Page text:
The holiday season is over, over by a long shot by now, and I think it's far enough in the rear view mirror that it's okay to say things about it now. It's supposed to be a time of joy, and to some extent it is. I love seeing family and friends, and the look of delight in my daughter's eyes truly brings joy to my spirit. That said, for many people it is also a time of great anxiety and frankly I'm one of those people. It's not that anyone creates that anxiety in me - no, I do it to myself. I have these grand ideas of what I want to do and how I want things to go. No set of plans survives first contact with the enemy of course and I find myself feeling vexed that my grandiose plans just didn't come to fruition. Let's take Christmas morning for example. My plans - laid out in October - were for the relatives who were joining us to join us for a leisurely breakfast, after which we would delight in gift opening followed by Christmas dinner and possibly smores.
This was stupid, and had I encountered myself I would have pointed out that this was stupid. The plan was that I would make a selection of breakfast-type baked goods ahead of time and possibly make some hot dishes that day, allowing me to stretch some culinary muscles that I rarely use since we don't really do breakfast in this house. A sober-minded, rational person - me, when it doesn't relate to me - would have observed that our actual planned attendance consisted of four adults and one toddler, where two of the adults are exceptionally abstemious eaters and the toddler has the dietary attention span of ... well, a two-year-old on Christmas morning. My plans would have fed half of the town. Furthermore, our daughter is even less of a morning person than we are. She had every intention of getting up early to open her presents. Early means ten o'clock. My guests are morning people, and eat on a very strict schedule. They would have already eaten by ten o'clock. Furthermore, my bout with the Boston Death Cold of 2012 meant that I got almost nothing prepared ahead of time. The week before Christmas was spent coughing, not cooking.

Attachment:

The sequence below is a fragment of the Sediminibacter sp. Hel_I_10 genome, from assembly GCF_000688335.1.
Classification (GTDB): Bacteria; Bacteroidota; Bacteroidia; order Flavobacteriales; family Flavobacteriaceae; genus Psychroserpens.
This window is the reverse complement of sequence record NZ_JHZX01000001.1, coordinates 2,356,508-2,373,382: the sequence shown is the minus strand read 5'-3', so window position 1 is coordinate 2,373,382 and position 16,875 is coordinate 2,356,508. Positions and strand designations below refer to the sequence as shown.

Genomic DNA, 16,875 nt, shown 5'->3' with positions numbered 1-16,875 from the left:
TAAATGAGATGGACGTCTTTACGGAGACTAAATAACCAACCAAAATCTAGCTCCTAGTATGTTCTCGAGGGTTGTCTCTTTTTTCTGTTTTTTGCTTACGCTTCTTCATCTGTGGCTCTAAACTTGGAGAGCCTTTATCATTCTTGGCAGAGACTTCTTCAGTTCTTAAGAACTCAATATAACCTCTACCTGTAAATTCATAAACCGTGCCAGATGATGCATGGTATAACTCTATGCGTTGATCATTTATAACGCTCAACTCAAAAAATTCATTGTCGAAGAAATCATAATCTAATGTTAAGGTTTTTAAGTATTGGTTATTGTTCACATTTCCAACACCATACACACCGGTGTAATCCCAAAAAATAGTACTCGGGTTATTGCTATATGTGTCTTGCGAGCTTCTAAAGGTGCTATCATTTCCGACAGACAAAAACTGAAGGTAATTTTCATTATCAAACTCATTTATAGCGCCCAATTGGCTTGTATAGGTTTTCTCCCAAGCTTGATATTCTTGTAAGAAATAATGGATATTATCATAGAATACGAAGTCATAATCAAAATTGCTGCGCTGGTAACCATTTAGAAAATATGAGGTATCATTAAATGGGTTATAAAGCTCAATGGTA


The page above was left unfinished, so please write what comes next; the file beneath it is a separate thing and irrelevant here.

I got one thing made ahead of time that entire weekend. This was it. Don't get me wrong. It was good. It was very good. And I'm not displeased with my relatives for not being prepared to devour heaps of baked goods and French toast and pancakes and whatever else my demented brain thought was a good idea at the time, only a few hours before eating a Christmas dinner complete with cake. I'm disappointed in myself for not having accomplished my goal of having it ready. Even though it would have been a tremendous waste. Even though it would have been sky-high on the stupid meter.
Here's my New Year's resolution: I resolve to set realistic goals for myself in 2013, that make sense for everyone involved. I'm sure I'll have already broken it by the time that this gets posted, but at least I've made the resolution, right?
Two-Chocolate Muffins (makes 12 muffins; approx. $0.65/serving)
7 tablespoon butter
3/4 cups raw sugar
2 1/4 cups whole wheat flour
4 tablespoons baking powder
1/2 teaspoon kosher salt
1 1/4 cups 2% milk
2 teaspoons vanilla extract
3/4 cups white chocolate chunks
3/4 cups dark chocolate chips
- Cooking spray
- Muffin tin liners
- Stand mixer with paddle attachment
- Ice cream scoop
- Rubber spatula
- Preheat your oven to 375︒.
- Prepare your pans. I usually spray the cups of the muffin tins, then line the tins with the liners, then I spray the liners. This may be an indicator of insanity, but some kind of lubrication should be used somewhere in the process. Use your judgement.
- Cream together the butter and sugar in your stand mixer.
- Add the eggs to the mixture one at a time. I like to scrape down the sides and bottom of the bowl in between additions. Again, this may say more about me than I know.
- Combine the dry ingredients - flour, baking powder and salt.
- Add the dry ingredients to the mixer in thirds, alternating with 1/2 of the combined milk and vanilla. You should start and end with dry ingredients.
- Fold in the chocolates.
- Use the ice cream scoop to portion out the batter evenly between the muffin tin cups.
- Bake 20 - 25 minutes. A tester should come out clean unless you hit a chocolate chip.